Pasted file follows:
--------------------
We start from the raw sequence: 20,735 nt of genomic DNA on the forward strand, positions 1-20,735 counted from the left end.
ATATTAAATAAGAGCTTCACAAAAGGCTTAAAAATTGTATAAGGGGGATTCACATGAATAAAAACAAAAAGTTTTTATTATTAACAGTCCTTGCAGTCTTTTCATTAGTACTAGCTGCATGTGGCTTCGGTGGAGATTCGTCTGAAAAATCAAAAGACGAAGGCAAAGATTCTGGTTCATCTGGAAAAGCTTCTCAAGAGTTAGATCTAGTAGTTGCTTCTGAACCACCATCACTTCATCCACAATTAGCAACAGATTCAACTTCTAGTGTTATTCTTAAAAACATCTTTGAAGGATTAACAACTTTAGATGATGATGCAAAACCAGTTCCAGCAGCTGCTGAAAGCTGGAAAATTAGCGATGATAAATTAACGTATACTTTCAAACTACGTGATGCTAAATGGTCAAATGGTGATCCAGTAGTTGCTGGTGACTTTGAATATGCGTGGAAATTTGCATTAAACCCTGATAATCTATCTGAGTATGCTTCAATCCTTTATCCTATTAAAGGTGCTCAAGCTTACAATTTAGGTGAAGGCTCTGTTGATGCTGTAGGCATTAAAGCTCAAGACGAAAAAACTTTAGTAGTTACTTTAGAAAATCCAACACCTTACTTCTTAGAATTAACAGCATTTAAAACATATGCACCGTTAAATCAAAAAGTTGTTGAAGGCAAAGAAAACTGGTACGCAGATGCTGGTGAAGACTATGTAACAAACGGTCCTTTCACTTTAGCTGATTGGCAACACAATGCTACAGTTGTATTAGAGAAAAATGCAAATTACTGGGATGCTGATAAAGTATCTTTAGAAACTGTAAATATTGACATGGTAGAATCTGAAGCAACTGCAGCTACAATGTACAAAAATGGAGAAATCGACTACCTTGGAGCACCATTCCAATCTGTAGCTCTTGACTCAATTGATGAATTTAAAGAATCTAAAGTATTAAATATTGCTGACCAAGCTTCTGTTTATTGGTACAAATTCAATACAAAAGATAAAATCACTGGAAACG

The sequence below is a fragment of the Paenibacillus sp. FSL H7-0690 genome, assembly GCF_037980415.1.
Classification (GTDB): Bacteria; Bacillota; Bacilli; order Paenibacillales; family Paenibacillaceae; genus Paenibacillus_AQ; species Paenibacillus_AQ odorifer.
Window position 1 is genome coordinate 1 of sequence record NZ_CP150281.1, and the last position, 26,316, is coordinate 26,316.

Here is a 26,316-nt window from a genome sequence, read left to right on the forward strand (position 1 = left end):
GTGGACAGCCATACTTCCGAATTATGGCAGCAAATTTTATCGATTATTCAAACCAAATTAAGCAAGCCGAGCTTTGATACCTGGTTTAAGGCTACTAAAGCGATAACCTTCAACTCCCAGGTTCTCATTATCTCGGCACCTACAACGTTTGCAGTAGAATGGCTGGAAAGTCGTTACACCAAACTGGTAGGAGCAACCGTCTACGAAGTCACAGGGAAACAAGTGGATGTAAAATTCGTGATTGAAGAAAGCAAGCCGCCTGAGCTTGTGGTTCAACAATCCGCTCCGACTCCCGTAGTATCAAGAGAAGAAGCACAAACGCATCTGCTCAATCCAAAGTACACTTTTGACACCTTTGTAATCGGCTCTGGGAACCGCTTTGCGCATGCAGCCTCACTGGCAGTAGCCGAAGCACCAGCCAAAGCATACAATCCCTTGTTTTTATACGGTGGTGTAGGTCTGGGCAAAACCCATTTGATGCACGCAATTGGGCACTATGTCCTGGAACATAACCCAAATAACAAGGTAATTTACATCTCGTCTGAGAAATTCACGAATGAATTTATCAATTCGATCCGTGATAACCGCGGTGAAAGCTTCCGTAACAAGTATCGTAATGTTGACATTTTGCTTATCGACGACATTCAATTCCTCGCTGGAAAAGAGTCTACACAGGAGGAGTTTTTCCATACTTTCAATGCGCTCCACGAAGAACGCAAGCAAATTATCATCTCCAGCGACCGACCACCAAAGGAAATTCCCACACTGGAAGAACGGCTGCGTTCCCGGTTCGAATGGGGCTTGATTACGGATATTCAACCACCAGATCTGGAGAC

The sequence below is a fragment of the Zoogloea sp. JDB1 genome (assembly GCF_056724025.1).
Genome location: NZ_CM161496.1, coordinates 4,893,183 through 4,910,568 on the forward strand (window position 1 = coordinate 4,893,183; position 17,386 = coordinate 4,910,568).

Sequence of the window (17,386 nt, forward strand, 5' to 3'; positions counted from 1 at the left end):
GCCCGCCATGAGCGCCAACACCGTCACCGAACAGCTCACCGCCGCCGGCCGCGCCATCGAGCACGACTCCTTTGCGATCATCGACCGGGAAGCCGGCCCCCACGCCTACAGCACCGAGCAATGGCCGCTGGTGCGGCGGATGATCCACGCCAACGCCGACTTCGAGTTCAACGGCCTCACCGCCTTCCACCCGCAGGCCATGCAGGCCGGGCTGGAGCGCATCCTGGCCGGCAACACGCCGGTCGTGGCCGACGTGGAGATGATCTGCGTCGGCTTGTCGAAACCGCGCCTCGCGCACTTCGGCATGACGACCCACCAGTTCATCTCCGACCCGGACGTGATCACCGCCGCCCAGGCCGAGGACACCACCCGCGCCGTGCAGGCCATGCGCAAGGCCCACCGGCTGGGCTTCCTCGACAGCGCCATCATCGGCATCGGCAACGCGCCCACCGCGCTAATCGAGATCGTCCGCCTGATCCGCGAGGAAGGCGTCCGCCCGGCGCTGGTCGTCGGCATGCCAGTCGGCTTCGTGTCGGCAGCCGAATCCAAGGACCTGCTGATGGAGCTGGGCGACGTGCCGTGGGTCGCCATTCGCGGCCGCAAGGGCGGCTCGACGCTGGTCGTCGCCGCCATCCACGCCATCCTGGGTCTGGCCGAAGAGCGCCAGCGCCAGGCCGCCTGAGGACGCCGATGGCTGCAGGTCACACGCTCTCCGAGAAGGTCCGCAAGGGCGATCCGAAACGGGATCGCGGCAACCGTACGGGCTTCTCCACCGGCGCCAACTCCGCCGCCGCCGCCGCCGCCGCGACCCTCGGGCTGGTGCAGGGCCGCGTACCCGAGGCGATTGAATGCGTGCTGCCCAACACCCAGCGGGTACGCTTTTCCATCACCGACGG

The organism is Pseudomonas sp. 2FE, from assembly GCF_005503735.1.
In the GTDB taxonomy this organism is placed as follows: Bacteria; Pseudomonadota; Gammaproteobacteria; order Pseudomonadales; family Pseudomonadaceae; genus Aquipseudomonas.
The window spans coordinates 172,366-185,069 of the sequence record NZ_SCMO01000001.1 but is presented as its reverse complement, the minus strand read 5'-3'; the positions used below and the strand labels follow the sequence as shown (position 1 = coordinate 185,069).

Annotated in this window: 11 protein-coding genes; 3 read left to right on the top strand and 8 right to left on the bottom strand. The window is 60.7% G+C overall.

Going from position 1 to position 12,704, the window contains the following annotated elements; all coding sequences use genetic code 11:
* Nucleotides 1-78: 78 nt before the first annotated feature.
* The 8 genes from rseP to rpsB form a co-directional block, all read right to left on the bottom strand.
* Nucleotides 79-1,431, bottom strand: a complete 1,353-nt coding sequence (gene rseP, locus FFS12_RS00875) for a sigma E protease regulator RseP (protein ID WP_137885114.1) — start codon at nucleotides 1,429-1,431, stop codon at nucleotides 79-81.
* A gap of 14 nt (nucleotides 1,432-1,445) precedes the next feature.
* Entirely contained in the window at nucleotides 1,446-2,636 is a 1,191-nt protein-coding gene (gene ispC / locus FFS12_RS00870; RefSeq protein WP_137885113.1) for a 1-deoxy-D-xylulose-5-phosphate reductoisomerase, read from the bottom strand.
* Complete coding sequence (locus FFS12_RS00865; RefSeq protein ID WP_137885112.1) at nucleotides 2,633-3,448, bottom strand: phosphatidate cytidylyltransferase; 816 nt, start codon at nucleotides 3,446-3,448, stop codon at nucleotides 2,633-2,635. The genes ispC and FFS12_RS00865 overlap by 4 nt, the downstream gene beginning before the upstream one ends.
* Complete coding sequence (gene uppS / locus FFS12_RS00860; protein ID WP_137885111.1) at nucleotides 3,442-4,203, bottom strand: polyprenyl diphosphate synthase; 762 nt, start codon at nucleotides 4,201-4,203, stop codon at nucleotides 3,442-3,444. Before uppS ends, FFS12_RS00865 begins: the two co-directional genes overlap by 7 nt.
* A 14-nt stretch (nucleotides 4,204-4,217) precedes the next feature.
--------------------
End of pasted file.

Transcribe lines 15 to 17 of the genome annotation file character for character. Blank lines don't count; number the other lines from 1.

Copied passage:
Annotated in this window: 11 protein-coding genes; 3 read left to right on the top strand and 8 right to left on the bottom strand. The window is 60.7% G+C overall.

Going from position 1 to position 12,704, the window contains the following annotated elements; all coding sequences use genetic code 11:
* Nucleotides 1-78: 78 nt before the first annotated feature.